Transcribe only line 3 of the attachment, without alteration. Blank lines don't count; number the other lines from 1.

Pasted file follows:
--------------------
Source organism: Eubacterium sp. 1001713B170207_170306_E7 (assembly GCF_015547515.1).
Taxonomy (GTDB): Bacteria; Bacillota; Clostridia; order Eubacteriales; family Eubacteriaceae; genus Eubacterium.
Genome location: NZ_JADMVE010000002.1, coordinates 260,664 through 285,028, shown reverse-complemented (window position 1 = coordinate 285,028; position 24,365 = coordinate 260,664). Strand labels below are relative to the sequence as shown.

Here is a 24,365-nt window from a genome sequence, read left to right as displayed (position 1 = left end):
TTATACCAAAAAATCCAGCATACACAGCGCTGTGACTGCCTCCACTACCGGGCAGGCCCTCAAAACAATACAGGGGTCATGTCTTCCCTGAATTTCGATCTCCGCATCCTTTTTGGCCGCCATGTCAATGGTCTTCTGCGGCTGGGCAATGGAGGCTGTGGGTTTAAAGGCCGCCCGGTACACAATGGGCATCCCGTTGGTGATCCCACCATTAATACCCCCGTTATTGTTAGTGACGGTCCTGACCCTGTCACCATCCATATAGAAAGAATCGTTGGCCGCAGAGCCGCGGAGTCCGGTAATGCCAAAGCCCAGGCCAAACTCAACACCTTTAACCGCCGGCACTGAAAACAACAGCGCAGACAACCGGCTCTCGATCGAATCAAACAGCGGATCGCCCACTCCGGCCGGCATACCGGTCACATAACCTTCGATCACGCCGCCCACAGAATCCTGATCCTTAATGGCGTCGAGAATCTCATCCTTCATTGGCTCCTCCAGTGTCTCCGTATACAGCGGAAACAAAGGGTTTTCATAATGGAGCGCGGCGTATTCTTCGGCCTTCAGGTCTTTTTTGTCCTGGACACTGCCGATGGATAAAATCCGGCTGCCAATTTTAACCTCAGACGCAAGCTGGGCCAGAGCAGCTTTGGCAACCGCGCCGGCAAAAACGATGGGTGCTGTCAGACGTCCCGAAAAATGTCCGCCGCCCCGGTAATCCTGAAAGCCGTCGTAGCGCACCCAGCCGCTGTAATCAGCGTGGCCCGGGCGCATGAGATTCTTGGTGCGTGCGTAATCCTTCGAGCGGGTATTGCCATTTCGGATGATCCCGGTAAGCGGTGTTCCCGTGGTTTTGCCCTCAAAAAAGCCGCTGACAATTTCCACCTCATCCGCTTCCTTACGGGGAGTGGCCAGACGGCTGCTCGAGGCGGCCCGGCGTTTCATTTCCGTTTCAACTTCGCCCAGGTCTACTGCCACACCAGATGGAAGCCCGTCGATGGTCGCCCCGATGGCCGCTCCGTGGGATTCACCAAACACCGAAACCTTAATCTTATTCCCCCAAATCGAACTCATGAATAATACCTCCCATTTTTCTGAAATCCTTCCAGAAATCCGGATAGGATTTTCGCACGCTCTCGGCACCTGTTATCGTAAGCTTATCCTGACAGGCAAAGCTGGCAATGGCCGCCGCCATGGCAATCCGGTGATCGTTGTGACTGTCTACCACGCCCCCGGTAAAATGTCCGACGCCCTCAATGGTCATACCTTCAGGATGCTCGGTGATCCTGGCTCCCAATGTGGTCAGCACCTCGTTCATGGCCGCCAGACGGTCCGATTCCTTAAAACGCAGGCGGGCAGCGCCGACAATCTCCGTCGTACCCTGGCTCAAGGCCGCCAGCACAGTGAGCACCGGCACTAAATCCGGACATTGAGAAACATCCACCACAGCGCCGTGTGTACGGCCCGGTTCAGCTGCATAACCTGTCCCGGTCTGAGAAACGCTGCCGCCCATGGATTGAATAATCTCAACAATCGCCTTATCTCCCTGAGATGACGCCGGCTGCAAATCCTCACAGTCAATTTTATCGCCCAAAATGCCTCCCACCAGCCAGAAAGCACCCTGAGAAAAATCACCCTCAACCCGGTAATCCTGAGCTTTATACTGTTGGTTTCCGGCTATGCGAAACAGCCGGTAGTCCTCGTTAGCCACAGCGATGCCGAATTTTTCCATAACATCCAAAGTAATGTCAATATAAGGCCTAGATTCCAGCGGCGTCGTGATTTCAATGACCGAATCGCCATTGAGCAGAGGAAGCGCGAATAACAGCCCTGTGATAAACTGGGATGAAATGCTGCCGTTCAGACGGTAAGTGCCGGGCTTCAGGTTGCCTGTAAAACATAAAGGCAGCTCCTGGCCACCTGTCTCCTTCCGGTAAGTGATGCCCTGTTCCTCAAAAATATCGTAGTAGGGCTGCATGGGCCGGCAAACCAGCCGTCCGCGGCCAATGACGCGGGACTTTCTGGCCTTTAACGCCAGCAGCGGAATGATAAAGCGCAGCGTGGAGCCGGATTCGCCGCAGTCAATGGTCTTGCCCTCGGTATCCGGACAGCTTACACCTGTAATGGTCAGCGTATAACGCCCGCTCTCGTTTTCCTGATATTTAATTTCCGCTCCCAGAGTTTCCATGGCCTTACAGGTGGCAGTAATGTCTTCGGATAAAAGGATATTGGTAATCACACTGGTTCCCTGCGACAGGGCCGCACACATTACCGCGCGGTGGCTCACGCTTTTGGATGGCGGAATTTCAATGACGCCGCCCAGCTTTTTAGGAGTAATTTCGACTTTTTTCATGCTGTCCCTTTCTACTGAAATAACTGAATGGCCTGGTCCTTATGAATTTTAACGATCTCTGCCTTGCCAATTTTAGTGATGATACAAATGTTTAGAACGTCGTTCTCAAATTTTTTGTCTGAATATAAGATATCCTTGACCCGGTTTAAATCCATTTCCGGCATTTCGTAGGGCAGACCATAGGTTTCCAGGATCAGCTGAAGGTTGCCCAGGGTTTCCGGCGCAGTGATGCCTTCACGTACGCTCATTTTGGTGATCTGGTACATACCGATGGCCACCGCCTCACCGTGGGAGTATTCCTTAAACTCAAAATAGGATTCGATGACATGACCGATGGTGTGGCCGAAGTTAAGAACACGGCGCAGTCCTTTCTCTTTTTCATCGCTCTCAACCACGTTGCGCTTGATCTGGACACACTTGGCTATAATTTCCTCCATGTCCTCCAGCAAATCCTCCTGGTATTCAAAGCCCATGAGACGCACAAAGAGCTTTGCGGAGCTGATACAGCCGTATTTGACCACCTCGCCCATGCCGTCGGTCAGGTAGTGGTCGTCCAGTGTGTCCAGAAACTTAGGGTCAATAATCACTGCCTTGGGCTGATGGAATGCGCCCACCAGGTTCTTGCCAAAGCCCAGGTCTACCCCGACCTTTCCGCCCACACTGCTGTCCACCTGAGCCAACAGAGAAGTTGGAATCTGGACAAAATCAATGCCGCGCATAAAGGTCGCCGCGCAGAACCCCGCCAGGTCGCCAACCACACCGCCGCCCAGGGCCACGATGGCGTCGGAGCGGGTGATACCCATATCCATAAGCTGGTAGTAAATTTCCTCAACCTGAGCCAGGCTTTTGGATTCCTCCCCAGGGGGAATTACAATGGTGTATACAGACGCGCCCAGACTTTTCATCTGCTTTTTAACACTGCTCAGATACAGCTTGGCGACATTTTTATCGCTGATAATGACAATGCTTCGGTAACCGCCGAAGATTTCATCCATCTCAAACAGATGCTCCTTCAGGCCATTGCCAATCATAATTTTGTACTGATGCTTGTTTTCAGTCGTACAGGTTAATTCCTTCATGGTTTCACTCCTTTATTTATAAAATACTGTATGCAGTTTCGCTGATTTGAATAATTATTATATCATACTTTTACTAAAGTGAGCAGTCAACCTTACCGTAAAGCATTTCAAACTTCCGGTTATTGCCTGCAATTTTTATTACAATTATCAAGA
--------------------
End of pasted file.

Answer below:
Genome location: NZ_JADMVE010000002.1, coordinates 260,664 through 285,028, shown reverse-complemented (window position 1 = coordinate 285,028; position 24,365 = coordinate 260,664). Strand labels below are relative to the sequence as shown.